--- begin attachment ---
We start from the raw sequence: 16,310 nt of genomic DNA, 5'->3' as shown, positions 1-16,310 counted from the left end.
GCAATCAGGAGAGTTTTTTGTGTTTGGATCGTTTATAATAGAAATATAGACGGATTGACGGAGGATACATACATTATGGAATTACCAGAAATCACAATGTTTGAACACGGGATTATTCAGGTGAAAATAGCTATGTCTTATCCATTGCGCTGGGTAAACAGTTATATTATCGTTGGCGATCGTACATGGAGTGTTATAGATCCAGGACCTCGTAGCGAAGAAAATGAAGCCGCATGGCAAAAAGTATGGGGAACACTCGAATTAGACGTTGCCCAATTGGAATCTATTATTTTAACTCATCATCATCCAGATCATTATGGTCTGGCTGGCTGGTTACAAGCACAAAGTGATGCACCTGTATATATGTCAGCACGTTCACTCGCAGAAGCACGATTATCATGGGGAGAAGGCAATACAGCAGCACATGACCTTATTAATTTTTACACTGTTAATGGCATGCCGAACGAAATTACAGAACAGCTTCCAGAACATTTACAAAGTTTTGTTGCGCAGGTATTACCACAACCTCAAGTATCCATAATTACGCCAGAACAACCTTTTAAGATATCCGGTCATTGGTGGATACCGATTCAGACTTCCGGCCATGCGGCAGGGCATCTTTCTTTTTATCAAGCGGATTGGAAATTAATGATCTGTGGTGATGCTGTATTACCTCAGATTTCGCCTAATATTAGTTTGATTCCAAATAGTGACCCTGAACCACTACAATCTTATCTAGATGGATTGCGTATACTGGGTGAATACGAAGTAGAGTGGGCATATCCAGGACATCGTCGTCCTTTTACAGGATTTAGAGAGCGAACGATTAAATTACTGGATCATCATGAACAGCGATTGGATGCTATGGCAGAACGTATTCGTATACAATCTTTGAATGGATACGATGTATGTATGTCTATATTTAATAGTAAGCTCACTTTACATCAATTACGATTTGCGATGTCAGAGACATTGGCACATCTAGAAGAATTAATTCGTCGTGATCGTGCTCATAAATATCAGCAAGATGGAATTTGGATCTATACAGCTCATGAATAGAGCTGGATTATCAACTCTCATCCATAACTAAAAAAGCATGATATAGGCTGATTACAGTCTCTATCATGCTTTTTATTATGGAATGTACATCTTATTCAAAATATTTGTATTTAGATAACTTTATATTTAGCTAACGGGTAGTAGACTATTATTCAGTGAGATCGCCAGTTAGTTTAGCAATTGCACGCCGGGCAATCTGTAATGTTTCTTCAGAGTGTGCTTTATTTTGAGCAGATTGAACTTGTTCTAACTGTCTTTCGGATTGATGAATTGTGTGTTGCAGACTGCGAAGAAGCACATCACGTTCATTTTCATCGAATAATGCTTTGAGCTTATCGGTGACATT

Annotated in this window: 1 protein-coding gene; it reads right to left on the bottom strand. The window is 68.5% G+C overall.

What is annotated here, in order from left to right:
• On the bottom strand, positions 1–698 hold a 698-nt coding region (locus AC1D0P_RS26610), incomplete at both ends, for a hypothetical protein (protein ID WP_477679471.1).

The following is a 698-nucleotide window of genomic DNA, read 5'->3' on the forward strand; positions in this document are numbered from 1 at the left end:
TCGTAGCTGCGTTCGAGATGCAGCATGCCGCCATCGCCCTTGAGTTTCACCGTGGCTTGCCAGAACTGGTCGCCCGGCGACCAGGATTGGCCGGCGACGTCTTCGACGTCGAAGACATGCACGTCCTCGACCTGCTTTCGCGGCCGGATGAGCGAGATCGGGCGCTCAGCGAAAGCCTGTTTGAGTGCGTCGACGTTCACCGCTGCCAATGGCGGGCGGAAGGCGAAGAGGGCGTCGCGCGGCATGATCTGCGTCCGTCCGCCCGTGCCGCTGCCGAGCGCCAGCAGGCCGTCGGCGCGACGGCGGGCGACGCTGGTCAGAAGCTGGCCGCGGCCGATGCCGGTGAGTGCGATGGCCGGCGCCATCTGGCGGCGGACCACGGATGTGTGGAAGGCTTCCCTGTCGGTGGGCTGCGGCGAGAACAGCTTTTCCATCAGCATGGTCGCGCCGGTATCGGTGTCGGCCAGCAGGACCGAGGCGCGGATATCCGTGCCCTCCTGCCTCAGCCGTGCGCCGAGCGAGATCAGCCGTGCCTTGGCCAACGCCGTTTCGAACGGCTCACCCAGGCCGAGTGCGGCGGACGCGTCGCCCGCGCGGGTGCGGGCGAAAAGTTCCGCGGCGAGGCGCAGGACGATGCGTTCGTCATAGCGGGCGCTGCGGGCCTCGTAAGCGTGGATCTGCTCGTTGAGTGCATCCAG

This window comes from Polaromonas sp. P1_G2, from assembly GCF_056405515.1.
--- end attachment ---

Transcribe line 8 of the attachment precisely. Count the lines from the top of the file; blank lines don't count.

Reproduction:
This window comes from Polaromonas sp. P1_G2, from assembly GCF_056405515.1.